Show us yours! Wood shed

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raybonz

Minister of Fire
Feb 5, 2008
6,208
Carver, MA.
here is my woodshed..romantic
Cool firewood hoop james! It would be cool if you could dry that hollow log out and use it indoors! Maybe seal it with poly and use 2 smaller logs secured to the bottom right and left to keep it stable..

Ray
 

tim1

Member
Here is my latest shed. Plastic pallets on bottom with marine plywood on top. Holds about 6 cord. Full now. Tim
DSC00026.JPG
 
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raybonz

Minister of Fire
Feb 5, 2008
6,208
Carver, MA.
Here is my latest shed. Plastic pallets on bottom with marine plywood on top. Holds about 6 cord. Full now. Tim View attachment 124389
I'd forgo the plywood to enhance air circulation myself.. Wish I could get plastic pallets here! We use them at work but aren't allowed to take anything..
 

Berner

Feeling the Heat
Feb 1, 2012
388
Eastern, MA
Never had the luxury of a shed but looking to build one soon. Tarps are getting old quick. Do you guys season your wood stacked in a field somewhere before moving it into your shed? Or do you cut split and stack it into your shed from day one? I'm sure everyone's different and depends on a lot of things (wood species, burning habits, temperature, sun, wind direction etc) but what's the norm?

Here's my scenario. I'm figuring to burn 5 cords a year with outdoor fires, friends picking at the stack etc. At all given points I would like at least a three year supply on hand with some extra room for comfort. If this were you would you build a shed that holds all 15 cords, 5 cords or somewhere in between? I know in my heart I want the biggest shed possible but living on .57 acres space is fairly limited.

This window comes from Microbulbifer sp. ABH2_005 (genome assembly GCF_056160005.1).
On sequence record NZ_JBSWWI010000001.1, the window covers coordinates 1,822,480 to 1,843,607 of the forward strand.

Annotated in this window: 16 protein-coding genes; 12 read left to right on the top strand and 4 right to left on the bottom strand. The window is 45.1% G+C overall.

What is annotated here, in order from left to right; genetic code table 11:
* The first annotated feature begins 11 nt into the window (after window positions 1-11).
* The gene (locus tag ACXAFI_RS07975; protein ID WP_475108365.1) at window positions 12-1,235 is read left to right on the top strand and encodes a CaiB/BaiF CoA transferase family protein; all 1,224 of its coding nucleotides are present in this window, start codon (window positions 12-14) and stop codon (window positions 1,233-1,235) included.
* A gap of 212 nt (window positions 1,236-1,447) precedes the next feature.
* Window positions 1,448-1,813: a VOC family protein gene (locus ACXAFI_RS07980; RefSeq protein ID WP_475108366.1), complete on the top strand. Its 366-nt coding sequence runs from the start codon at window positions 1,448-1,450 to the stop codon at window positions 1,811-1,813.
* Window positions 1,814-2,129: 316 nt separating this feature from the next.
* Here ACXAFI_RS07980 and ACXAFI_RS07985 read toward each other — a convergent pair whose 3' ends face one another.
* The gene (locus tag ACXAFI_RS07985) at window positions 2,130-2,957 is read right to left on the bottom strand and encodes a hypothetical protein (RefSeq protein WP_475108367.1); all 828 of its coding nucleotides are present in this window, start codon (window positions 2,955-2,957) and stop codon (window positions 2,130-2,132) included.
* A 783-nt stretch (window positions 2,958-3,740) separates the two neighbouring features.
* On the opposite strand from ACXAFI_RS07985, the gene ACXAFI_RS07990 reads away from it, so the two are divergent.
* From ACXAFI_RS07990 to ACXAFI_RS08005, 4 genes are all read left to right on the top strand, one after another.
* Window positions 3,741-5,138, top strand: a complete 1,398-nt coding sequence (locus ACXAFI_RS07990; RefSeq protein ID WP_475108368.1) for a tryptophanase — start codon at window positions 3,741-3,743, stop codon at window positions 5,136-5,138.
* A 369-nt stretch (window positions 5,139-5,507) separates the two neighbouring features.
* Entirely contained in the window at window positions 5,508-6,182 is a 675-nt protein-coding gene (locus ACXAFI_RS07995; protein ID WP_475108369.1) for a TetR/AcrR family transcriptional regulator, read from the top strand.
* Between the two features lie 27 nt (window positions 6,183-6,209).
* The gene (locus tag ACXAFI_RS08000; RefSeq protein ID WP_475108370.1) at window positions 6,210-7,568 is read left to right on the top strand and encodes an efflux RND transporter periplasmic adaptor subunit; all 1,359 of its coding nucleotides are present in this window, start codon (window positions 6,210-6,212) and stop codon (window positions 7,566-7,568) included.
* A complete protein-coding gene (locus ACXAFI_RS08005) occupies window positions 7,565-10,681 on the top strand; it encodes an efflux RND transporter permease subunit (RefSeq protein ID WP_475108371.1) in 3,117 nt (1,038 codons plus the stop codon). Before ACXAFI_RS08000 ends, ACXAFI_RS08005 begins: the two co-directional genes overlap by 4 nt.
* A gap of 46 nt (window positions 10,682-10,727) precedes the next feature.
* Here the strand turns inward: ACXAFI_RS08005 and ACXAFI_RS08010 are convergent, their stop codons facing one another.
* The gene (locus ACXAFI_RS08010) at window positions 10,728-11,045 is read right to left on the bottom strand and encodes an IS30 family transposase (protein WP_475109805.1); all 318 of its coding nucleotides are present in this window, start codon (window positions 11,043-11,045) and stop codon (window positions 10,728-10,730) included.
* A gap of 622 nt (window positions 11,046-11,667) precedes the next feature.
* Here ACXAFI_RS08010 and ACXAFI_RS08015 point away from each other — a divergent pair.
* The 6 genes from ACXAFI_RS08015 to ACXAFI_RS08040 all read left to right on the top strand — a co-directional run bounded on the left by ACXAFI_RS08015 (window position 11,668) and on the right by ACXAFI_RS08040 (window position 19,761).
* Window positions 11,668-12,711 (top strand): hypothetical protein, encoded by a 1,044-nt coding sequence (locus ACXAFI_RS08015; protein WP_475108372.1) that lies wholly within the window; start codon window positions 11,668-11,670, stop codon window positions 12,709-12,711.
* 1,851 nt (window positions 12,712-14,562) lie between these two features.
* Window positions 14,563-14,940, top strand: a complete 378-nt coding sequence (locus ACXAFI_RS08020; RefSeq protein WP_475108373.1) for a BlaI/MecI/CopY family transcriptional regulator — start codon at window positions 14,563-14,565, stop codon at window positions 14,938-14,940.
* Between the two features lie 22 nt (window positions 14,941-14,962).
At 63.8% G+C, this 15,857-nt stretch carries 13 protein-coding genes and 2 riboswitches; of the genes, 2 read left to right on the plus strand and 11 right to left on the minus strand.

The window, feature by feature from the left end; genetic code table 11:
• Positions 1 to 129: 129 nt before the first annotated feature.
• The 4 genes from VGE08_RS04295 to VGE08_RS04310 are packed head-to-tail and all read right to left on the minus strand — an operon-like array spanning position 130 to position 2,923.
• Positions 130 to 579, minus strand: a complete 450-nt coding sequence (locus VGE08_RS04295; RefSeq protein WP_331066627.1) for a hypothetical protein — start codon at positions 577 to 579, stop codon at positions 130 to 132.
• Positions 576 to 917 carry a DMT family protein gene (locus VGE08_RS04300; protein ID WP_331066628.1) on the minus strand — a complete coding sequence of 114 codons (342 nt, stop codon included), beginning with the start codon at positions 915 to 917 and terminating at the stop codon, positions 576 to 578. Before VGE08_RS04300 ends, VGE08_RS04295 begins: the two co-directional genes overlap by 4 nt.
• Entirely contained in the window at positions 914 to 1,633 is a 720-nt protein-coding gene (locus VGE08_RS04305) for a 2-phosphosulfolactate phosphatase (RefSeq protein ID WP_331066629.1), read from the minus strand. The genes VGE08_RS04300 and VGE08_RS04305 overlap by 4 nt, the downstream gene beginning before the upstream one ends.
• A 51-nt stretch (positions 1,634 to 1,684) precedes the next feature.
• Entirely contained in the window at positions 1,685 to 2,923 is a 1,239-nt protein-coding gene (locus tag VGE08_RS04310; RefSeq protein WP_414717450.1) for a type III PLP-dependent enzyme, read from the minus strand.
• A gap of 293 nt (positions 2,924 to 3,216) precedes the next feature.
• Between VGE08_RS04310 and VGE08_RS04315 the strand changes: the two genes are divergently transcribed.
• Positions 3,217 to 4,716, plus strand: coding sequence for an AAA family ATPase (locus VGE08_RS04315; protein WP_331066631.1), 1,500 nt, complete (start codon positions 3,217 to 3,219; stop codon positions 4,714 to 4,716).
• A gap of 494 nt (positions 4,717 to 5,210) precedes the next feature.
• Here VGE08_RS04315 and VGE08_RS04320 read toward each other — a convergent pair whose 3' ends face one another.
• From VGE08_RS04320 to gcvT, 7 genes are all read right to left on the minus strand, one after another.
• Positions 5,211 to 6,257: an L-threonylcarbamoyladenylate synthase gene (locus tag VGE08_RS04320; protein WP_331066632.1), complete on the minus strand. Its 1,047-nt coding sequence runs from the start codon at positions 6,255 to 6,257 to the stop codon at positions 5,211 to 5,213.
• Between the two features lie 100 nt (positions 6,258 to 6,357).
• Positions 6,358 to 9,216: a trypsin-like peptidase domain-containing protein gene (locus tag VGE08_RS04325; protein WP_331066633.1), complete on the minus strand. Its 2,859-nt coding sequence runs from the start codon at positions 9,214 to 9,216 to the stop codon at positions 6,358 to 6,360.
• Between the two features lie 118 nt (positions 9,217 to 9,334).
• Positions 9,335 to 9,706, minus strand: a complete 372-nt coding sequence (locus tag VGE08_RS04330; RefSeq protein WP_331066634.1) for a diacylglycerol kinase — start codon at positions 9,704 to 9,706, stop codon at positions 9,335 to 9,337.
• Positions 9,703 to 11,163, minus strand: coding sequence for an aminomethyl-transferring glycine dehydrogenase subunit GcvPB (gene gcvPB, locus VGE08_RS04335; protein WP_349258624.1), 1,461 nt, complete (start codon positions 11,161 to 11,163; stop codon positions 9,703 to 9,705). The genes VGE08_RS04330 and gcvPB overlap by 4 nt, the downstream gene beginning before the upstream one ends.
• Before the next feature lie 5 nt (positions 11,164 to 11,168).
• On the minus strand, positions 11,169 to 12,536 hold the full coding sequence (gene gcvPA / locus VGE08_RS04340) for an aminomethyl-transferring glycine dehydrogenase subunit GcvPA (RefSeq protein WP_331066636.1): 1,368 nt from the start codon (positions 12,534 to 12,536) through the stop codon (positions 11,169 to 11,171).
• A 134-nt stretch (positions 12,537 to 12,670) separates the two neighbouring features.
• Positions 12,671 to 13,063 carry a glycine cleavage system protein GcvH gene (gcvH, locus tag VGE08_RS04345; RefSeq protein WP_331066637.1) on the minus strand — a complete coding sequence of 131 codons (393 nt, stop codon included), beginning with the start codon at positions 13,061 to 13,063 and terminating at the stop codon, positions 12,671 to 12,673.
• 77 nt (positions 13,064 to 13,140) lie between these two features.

By the way this is my favorite thread. I find myself re-reading it atleast once a week.
 

Gasifier

Minister of Fire
Apr 25, 2011
3,191
St. Lawrence River Valley, N.Y.
Berner,

You could build a shed that will hold one year supply. Then stack any more wood you build up on pallets and do not cover it. If it is for the following year it doesn't need to be covered.

And tell your friends that "pick at it" to give you a hand occasionally. ;lol
 

Berner

Feeling the Heat
Feb 1, 2012
388
Eastern, MA
Berner,

You could build a shed that will hold one year supply. Then stack any more wood you build up on pallets and do not cover it. If it is for the following year it doesn't need to be covered.

And tell your friends that "pick at it" to give you a hand occasionally. ;lol
In all fairness he does usually bring grass fed steaks in exchange, which are delicious. I think I'm making out pretty good in that deal.

I would like to build a shed that holds at least one seasons worth of wood. I just might regret not going bigger. I will probably end up splitting it with 7-8 cords in the shed with another 7 or 8 outside.

Just trying to maximize flexibility and efficiency.
 

raybonz

Minister of Fire
Feb 5, 2008